Contrary to the West's view, Morocco's parliamentary elections this weekend didn't signal a bold step toward democracy. They showed just how far the country has to go to achieve real reforms – and how much more power the king must give up.
As the world turned its attention to the massive and sustained demonstrations in Egypt last week, much smaller but nevertheless significant protests took place in Morocco leading up to Friday’s parliamentary elections. As the country prepared for the first elections since King Mohammed VI implemented reforms last summer to give that body more power, thousands of Moroccans took to the streets in Casablanca, Rabat, and Tangier, calling for regime change.
The demonstrations highlight the wide gap between the West’s vision of Morocco as a leading example of how to transition into democracy, and the average Moroccan’s view of a regime reluctant to release power.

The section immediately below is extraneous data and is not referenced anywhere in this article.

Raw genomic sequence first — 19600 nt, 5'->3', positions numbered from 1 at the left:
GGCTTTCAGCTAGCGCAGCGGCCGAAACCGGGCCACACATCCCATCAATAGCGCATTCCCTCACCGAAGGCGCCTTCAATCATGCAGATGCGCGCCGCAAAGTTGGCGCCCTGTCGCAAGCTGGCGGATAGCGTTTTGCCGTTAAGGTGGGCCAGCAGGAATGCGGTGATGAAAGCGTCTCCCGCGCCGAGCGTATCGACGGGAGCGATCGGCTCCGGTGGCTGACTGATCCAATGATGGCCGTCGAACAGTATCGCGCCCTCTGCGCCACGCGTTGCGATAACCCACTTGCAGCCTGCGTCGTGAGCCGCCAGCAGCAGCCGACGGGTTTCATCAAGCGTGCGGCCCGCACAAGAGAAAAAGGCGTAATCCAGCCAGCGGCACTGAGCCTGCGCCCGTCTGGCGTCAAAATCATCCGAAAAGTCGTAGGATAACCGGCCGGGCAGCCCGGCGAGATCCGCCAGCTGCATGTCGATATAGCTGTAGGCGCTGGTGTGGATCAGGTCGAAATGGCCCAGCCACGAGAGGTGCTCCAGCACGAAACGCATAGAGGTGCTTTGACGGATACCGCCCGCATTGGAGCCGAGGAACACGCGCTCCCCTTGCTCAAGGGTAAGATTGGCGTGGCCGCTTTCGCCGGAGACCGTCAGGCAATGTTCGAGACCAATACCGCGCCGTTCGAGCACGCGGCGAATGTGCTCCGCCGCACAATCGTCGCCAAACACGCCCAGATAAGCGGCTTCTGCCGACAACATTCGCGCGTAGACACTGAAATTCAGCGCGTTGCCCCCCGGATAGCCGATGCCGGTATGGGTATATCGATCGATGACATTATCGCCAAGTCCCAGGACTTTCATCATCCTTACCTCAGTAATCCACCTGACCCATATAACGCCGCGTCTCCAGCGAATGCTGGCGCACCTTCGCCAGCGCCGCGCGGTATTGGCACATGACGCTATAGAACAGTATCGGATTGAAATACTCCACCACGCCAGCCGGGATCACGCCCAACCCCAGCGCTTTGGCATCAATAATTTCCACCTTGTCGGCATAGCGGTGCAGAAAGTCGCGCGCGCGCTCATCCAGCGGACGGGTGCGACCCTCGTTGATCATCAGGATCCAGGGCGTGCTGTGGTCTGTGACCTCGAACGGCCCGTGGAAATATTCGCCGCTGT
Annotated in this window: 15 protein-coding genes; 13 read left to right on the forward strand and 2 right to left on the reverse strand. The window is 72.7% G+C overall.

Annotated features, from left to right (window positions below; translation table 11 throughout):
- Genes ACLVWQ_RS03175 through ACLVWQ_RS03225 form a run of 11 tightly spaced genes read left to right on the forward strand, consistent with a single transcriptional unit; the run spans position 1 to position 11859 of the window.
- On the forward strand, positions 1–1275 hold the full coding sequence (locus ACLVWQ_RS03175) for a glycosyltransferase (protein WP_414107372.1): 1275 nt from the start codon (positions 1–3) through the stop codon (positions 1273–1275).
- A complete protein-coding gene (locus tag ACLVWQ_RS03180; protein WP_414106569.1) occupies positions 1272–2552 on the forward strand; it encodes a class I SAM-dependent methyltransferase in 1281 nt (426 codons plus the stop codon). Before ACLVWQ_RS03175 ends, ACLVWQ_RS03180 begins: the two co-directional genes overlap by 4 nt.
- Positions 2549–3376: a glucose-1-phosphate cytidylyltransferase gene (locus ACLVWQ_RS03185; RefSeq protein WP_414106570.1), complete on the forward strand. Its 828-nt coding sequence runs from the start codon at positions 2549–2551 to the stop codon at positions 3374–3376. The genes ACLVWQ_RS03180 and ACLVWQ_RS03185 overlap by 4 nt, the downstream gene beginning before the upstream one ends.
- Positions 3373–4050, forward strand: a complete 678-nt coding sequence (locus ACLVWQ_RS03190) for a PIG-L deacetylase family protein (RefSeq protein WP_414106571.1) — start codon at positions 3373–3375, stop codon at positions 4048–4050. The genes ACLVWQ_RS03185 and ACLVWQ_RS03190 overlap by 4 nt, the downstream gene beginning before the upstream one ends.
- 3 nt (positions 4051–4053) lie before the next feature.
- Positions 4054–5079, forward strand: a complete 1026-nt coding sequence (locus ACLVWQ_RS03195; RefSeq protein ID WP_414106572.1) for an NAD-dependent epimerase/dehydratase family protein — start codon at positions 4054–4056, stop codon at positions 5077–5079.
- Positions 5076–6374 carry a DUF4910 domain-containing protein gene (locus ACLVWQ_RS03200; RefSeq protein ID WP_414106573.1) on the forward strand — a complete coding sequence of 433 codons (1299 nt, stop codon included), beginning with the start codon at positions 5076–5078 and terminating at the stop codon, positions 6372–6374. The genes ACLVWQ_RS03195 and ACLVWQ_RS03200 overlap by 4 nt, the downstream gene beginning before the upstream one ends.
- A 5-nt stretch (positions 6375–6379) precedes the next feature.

The West has been veritably giddy about King Mohammed VI’s “progressive” democratic reforms – implemented to head off Arab Spring turmoil and appease protesters. American Secretary of State Hillary Rodham Clinton heralded the constitutional reforms that paved the way for this Friday’s elections as an “important step toward democratic reform” by a “longstanding friend, partner, and ally of the United States.” French President Nicolas Sarkozy, too, commended the king for embarking on a “path to democracy."
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